Companies Are Selling Cops Access To Personal Data Harvested From Malicious Hacking And Data Breaches
from the chance-to-be-victimized-all-over-again dept
There’s a new way for cops to get information about suspects and it involves people who’ve already been victimized by criminal acts and/or careless handling of personal data by corporations. As Joseph Cox reports for Motherboard, law enforcement agencies are using third-party services to gain access to personal info derived from data breaches.
Hackers break into websites, steal information, and then publish that data all the time, with other hackers or scammers then using it for their own ends. But breached data now has another customer: law enforcement.
Some companies are selling government agencies access to data stolen from websites in the hope that it can generate investigative leads, with the data including passwords, email addresses, IP addresses, and more.
This is what SpyCloud offers to government agencies: one-stop shopping for a wealth of personal data — including login info and passwords — that agencies can’t find anywhere else. SpyCloud says it’s “empowering” investigators by giving them data they can “use against criminals.”
That sounds very noble, but most of what’s obtained from data breaches and malicious hacking is information about non-criminals. And it’s unclear under what authority law enforcement agencies are searching SpyCloud’s collection of data. Using a third party like SpyCloud allows law enforcement to bypass judicial review of warrants and subpoenas, which are normally used to obtain information directly from relevant companies once investigators have the reasonable suspicion needed to move ahead with this step. This new method of collecting information ignores all of that to give investigators a stock pond for fishing expeditions.
Riana Pfefferkorn, associate director of surveillance and cybersecurity at the Stanford Center for Internet and Society, told Motherboard in an email, “it’s disturbing that law enforcement can simply buy their way into obtaining vast amounts of account information, even passwords, without having to obtain any legal process.”
“Normally, if the police want to find out, say, what IP address is associated with a particular online account, they do have to serve legal process on the service provider. This is an end-run around the usual legal processes. We impose those requirements on law enforcement for good reason,” she added.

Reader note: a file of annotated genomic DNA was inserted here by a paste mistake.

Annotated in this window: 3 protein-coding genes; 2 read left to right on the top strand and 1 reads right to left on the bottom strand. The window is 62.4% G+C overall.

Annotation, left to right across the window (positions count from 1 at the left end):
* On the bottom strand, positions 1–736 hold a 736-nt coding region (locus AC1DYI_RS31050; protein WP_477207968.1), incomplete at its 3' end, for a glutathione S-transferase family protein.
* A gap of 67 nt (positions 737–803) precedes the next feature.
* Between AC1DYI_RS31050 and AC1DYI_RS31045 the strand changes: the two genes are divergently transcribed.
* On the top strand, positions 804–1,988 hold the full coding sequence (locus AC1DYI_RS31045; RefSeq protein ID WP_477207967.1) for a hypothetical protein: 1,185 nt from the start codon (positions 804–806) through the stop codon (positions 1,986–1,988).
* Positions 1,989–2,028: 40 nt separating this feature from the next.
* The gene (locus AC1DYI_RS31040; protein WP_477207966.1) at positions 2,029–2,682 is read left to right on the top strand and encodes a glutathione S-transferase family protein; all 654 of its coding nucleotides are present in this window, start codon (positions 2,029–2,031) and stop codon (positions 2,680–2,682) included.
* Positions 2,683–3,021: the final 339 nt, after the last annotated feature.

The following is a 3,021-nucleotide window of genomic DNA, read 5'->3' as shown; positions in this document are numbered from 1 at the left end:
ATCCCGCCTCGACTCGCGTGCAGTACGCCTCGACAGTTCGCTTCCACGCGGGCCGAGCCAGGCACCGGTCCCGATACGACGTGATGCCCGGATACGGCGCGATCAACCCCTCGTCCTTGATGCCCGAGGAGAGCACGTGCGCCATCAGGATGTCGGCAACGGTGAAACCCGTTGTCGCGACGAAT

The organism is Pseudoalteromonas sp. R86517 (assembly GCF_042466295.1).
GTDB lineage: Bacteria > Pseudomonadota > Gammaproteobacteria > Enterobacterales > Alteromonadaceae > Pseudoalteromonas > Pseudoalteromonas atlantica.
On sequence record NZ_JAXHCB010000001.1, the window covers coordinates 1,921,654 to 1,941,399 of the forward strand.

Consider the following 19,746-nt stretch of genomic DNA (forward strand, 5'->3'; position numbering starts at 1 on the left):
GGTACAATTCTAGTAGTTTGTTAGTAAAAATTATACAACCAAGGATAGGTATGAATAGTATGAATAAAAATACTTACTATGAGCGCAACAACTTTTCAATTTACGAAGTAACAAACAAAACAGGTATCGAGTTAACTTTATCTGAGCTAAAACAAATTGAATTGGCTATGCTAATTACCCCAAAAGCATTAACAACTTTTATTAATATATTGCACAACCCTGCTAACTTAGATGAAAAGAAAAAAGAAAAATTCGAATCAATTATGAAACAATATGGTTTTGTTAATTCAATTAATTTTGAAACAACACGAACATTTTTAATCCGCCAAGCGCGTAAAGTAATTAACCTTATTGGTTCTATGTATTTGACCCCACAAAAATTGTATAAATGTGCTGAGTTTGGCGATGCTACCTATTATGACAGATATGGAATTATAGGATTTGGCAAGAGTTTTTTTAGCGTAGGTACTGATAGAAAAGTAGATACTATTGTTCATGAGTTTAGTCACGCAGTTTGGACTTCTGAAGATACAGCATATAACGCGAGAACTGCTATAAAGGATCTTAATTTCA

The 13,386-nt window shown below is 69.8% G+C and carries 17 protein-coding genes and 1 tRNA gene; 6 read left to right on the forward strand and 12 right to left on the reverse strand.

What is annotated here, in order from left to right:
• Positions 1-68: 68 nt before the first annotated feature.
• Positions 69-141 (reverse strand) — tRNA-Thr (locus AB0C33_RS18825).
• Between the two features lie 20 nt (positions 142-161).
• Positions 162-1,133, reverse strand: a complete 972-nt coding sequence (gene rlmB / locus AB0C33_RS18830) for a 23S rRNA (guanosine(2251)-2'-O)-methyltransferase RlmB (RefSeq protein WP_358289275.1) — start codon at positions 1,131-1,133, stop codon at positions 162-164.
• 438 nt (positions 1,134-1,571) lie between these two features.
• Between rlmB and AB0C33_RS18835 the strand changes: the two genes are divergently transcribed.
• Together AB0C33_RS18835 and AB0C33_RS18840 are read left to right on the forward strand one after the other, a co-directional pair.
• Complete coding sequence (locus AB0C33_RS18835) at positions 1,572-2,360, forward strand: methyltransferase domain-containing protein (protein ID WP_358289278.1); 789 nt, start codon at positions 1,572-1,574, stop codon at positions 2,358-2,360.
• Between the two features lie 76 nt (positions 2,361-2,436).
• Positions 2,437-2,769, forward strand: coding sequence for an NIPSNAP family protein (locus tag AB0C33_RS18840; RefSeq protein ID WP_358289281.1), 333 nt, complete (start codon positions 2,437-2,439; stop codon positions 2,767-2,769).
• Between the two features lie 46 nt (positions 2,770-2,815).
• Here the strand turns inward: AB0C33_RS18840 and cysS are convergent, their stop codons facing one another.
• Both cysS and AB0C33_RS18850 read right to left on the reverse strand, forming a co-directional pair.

Tons of info is served up by SpyCloud, including email accounts, IP addresses, passwords, user names, and phone numbers. This may streamline things for investigators, but law enforcement isn’t supposed to be easy. It’s supposed to be reined in by checks and balances. SpyCloud says the hell with all of that, allowing agencies to get everything in one place without having to check with a judge first.
This stash could also give investigators a head-start when attempting to crack encrypted devices. Password reuse is common and a data storehouse full of passwords linked to suspects could give cops a way to crack open devices without having to worry too much about the Fifth Amendment. The Fourth Amendment, however, could prove more problematic. But the data obtained via SpyCloud is pretty much tailored for parallel construction, allowing investigators to get the info they want before working backwards to paper over the data’s origin with subpoenas and warrants asking companies to provide information investigators already have.
SpyCloud itself poses an additional risk for everyone. Gathering up data from breaches and malicious hacking and putting it all in one place makes SpyCloud an attractive option for law enforcement agencies. It also makes it a very tempting target for criminals, who would also like a one-stop shop for personal info and passwords.
And then there’s the problem of abuse, both by government employees and SpyCloud’s own staff. This is an inevitability. Law enforcement’s access is already somewhat abusive, as it appears to be occurring in a legal vacuum and involves the personal data of thousands (or millions) of non-suspects. But the potential for greater abuse — the use of the data to collect information about anyone an officer has a non-professional interest in — is omnipresent.
Finally, SpyCloud and its government users can’t even argue these are all public domain records that anyone can access simply by tracking down publicly posted stashes obtained from hacking and data breaches. SpyCloud is compiling data from sources that aren’t publicly available and selling this to cop shops as well.
[Co-founder Dave] Endler said that SpyCloud has a human intelligence team, whose work involves “developing relationships with sock puppets, alternate personas” to obtain data. Endler said SpyCloud also cracks passwords; datasets often only contain a hash, or a cryptographic fingerprint of a user’s password. Once cracked, an investigator can see what a user’s real password was; perhaps a useful clue in linking together accounts that share a password.
A lot of what’s in this stash SpyCloud is cultivating and selling are third-party records. But in the legal sense, third-party records stand outside the Fourth Amendment’s protection when they’re obtained directly from the third party collecting them. Another party offering access to third-party records belonging to others isn’t the kind of “third party” this doctrine pertains to. What courts will make of this is unknown. But law enforcement agencies already purchase third-party data from middlemen, suggesting these entities are aware they’re operating in an area untouched by precedent and are willing to do things they probably shouldn’t just because no judge has told them that they can’t.